Caribbean Beat Magazine

The transparency challenge

What the new Extractive Industries Transparency Initiative means for Trinidad and Tobago’s economy

  • ©EITI/The EITI Standard

In a country where allegations of corruption are made almost every week, the Trinidad and Tobago Extractive Industries Transparency Initiative (TTEITI) stands as a beacon of hope in the fight-back against white-collar criminals. T&T, the largest oil and natural gas producer in the Caribbean, has been involved in the petroleum sector for over a hundred years, and total receipts from these sectors accounted for TT$21 billion (US$3 billion) — about forty per cent of GDP and eighty per cent of exports — in 2012, according to the TTEITI.

Oil and gas power T&T’s economy in more ways than one — the country’s natural gas is used to fuel eleven ammonia plants and seven methanol plants — and their annual output makes the twin-island republic the world’s largest exporter of ammonia and the second largest exporter of methanol. The Point Lisas Industrial Complex in Couva, central Trinidad, houses one of the largest natural gas–processing facilities in the Western Hemisphere, Phoenix Park Gas Processors Limited (PPGPL), as well as a subsidiary of PCS Nitrogen, the world’s largest fertiliser company.

The EITI is a global venture that asks companies involved in extracting a country’s natural resources to voluntarily disclose the payments they have made to the government — which, in turn, declares how much it has received from the companies. An independent auditor then reconciles these receipts and the verified data is published in an annual report.

Forty-eight countries now belong to the EITI, and T&T, which has been a candidate since 2011, finally met the set standards and was given country-compliant status last January — the first country in the Caribbean. The importance of the TTEITI was thrown into sharp focus within a month of T&T attaining country-compliant status, when allegations of financial impropriety and mismanagement hit the oil company Petrotrin and the National Gas Company simultaneously.

The first the world heard of the EITI was from Tony Blair, former prime minister of the United Kingdom, when he announced its intended formation at a 2002 conference on sustainable development in South Africa. A formal launch was planned at the first EITI Plenary Conference in London, the following year, where T&T publicly announced its commitment to the initiative. However, when the first fifteen countries were admitted to EITI membership in November 2007, T&T was not among them. It was not until September 2010 that the country set up a tripartite steering committee, comprising eighteen representatives of the state, the private sector, and civil society (six each).

In March 2011, T&T became a member of EITI, but it took the country four years of intensive work to gain compliant country status. The TTEITI secretariat, which is housed at the headquarters of the Ministry of Energy and Energy Affairs, came in for high praise from Clare Short, chair of EITI, when she made the announcement at the Energy Chamber’s Trinidad and Tobago Energy Conference in January 2015. “The EITI puts information about the energy sector in the public domain so that analysts, academics, the media, and the public are more informed,” she said. “Trinidad and Tobago is now a regional leader and is expected to carry the mantle. However, you must maintain the standards you have now set.”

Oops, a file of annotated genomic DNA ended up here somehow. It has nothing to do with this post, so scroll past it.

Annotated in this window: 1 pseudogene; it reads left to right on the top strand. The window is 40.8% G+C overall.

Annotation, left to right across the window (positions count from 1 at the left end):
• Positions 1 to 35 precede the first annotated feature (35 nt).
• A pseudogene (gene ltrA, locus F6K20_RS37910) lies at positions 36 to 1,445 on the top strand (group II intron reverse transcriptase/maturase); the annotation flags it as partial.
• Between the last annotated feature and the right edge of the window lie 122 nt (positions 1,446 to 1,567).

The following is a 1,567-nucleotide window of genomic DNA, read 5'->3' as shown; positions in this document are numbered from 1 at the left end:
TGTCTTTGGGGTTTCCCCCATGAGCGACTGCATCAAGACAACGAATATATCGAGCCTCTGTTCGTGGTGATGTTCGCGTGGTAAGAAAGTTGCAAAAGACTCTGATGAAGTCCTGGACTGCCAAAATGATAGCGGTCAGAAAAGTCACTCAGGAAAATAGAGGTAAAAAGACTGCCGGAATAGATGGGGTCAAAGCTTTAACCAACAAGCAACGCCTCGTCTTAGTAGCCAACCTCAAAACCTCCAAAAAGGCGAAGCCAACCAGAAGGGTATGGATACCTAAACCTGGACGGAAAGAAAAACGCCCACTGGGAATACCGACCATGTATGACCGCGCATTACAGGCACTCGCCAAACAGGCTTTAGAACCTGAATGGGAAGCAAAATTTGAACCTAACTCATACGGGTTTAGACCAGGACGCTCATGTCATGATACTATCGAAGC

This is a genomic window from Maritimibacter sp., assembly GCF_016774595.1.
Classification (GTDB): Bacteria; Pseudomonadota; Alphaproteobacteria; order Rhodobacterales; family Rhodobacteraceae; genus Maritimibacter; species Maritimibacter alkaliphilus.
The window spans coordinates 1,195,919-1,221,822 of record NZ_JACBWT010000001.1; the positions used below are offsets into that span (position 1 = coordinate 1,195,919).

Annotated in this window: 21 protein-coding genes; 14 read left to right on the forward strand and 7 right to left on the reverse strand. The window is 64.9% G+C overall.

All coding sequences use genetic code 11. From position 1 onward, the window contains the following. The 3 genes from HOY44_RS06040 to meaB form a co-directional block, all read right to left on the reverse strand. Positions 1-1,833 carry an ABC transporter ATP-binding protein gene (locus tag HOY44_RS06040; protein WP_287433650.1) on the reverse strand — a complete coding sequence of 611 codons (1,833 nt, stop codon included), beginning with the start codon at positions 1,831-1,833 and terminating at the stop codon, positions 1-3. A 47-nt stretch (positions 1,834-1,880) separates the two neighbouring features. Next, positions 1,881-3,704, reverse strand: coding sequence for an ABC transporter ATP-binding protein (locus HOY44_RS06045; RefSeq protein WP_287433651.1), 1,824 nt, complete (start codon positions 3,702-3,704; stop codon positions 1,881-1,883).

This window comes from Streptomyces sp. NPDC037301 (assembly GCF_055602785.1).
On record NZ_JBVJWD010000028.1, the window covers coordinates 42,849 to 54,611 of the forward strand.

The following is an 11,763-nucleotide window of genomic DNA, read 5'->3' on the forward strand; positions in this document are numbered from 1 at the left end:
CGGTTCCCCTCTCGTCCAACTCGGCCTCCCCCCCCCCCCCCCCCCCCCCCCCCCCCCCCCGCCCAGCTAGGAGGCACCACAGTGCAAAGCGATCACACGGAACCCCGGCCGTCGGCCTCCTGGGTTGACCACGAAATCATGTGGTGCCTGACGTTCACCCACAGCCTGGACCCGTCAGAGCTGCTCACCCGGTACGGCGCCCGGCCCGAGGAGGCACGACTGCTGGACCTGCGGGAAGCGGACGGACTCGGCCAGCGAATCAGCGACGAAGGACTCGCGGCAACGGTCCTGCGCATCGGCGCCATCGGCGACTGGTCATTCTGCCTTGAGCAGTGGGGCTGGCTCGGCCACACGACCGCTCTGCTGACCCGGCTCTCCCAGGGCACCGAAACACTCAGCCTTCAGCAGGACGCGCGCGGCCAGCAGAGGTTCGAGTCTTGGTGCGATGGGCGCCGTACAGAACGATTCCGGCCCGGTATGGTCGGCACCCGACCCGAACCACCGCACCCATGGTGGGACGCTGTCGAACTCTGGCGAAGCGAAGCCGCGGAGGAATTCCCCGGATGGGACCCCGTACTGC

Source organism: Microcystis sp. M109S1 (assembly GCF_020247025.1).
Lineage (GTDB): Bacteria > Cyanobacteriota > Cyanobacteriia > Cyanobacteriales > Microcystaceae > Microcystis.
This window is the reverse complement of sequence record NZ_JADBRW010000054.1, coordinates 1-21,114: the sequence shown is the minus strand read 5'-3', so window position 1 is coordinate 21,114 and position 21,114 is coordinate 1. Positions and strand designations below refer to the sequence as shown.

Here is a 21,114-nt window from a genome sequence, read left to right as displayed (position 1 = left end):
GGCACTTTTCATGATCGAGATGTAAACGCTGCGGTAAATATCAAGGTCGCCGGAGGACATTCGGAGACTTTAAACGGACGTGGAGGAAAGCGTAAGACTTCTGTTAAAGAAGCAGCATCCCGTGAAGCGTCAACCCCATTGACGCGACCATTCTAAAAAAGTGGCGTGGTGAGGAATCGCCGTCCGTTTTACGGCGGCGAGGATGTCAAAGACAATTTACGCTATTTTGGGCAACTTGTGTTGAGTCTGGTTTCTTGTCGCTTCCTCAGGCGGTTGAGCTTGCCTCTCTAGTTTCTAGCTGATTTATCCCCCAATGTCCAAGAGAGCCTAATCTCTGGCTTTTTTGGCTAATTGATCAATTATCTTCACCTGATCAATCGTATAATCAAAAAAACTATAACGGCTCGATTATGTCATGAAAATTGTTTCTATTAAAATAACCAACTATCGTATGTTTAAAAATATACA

Solomon Ioannou, the European Union’s programme officer in the Sector Policy Support Programme to the environment sector in T&T (the EU is a donor to the TTEITI), is impressed by how quickly the country achieved compliant status, and praised the steering committee for their hard work and commitment. “Future possible enlargement of this initiative,” he said, “could include the mining sector, among others.”

The EU aims at “greening” the EITI in T&T by incorporating environmental aspects into its scope. As it is, illegal quarrying of soil aggregates in the Northern Range of Trinidad has had a devastating effect on the landscape and ecology of the sites. Dr Mark Thomas, CEO of the Cropper Foundation, one of the civil society representatives on the steering committee of the TTEITI, warns that “Trinidad and Tobago is second in the world in terms of per capita greenhouse gas emissions, meaning that the country and its energy sector make an unusually high contribution to global climate change. This will come back to bite us, because, as small islands, we are really vulnerable to the effects of climate change, like sea level rise and more intense dry seasons.

“The poorly regulated mining sector also creates huge environmental problems by removing forests, silting rivers, and so on. So, while financial transparency in our extractive industries is good, it cannot be the only thing. We can only solve the environmental problems caused by our extractive industries if we know the sizes of those problems, and this will be achieved only when there is environmental transparency as well.”